Saturday, March 27, 2010
Last Sunday I really wanted nothing more than to kick back and relax before I had to get back to my weekly grind of, well, my weekly grind. So what better way than to pass a Sunday afternoon than a good old fashioned movie about two subjects that everyone loves: A) The Mexican - American War; and B) Cannibalism!
Throw in Guy Pearce and Robert Carlyle (throwing down some of the creepiest moves ever to be caught on celluloid), a shitload of the red stuff, and you've got 100 minutes that have to contain at least one scene that will either make you feel like your lunch is going to come up; or have you questioning that decision to make sloppy joes for supper. (And yeah, before you ask, that's EXACTLY what was simmering away on the stove on this particular Sunday)
Ravenous was one of those little hidden gem movies - I watched it because I worked in a video store; and in those days, I watched things just because they existed and they were free. (What happened to all that free time? anyway.....)
I was so blown away by Ravenous - the freaky-ASS score, the story, and whatever-the-hell-Robert-Carlyle-is-doing-outside-the-cave-with-his-crazy-man-on-acid-moves (and honestly, nobody has scared me more just by digging in the dirt) - that I pushed this movie on everyone around me, and probably ended up seeing it myself a half dozen times.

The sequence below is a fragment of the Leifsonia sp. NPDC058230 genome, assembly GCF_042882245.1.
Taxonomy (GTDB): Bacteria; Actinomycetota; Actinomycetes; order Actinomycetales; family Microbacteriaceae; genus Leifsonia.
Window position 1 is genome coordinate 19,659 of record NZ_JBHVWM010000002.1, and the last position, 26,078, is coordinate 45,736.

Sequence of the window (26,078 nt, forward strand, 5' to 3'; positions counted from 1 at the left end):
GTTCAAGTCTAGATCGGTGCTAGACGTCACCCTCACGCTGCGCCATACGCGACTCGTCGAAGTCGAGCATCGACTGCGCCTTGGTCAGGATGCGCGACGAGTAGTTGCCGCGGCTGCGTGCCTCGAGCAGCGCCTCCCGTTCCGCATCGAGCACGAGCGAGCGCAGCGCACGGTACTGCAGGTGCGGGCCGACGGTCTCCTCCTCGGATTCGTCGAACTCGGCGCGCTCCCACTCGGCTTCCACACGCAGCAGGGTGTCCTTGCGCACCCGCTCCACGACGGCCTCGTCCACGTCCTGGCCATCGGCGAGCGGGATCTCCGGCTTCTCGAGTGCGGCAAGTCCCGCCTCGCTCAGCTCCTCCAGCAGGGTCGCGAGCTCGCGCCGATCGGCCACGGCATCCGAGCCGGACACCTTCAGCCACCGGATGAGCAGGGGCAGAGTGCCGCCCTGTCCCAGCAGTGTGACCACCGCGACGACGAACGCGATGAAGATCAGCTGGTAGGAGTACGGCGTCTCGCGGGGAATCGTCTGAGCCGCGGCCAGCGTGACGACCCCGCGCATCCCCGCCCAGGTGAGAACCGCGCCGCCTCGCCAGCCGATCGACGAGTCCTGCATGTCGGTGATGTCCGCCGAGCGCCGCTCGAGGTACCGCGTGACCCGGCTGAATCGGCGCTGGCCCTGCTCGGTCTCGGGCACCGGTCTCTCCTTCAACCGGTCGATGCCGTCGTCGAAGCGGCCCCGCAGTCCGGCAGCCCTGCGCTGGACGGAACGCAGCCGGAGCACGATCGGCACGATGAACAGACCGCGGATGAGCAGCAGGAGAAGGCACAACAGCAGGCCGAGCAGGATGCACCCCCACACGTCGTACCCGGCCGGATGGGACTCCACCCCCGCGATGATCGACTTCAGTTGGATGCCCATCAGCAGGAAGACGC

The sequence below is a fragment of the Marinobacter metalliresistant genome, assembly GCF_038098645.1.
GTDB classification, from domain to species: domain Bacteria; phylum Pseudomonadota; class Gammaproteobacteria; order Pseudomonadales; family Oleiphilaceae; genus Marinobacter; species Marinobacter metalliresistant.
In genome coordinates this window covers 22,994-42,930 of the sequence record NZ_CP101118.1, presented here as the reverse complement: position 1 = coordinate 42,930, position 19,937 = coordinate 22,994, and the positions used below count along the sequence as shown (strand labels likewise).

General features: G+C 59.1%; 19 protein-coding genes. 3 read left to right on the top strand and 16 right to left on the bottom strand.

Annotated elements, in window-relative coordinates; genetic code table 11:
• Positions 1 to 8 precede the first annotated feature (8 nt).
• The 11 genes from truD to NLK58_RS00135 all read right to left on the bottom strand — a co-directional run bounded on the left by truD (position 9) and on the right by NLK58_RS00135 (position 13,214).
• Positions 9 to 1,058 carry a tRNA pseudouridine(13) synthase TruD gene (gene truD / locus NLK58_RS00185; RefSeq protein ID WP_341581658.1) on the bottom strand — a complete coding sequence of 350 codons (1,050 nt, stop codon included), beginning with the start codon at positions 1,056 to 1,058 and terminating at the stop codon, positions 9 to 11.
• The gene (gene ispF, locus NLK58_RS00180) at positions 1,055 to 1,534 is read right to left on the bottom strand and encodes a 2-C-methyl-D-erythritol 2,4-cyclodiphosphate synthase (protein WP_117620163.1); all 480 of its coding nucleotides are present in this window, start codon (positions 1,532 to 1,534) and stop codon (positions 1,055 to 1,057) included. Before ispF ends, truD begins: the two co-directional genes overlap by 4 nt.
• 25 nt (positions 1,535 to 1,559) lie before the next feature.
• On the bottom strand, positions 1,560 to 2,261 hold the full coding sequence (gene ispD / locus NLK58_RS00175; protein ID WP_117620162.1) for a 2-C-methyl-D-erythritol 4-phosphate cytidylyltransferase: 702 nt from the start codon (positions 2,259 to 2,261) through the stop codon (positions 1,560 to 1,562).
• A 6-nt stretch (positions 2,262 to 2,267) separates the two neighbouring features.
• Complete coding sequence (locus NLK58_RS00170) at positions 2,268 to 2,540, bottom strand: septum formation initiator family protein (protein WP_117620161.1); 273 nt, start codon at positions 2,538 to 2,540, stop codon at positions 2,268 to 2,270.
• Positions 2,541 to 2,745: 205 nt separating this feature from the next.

I didn't own a copy till a few years ago - pretty sure it was a gift from the BFF, KK - and despite thinking of the movie often and genuinely wanting to see it again - I just haven't.
I think the more time that went by - and therefore the less I remembered about it, other than that I loved it - which made me want to rewatch it even more - but I think that since I couldn't remember it that well - I also became more apprehensive about watching it. Just what was it about the movie that a)freaked me out so much and b)made me rave about it so much.
What I found was this:
1) I never forgot that I thought the score was beyond creepy; and as soon as that bing-bing-bing crap started, I was all 'OH CRIPES THERE IT IS'
2) I actually remembered the entire first half of the movie
3) It was just that I forgot the whole second half.
Which was actually a good thing, because once the first half was over, (besides Robert Carlyle doing his Creepy McCreeperson Dance), I was kind of wondering why I liked the movie so much years ago. Then in the second half - in my opinion- things REALLY get interesting. Throw in a little Native American legend for good measure, and let the Freakiness fly.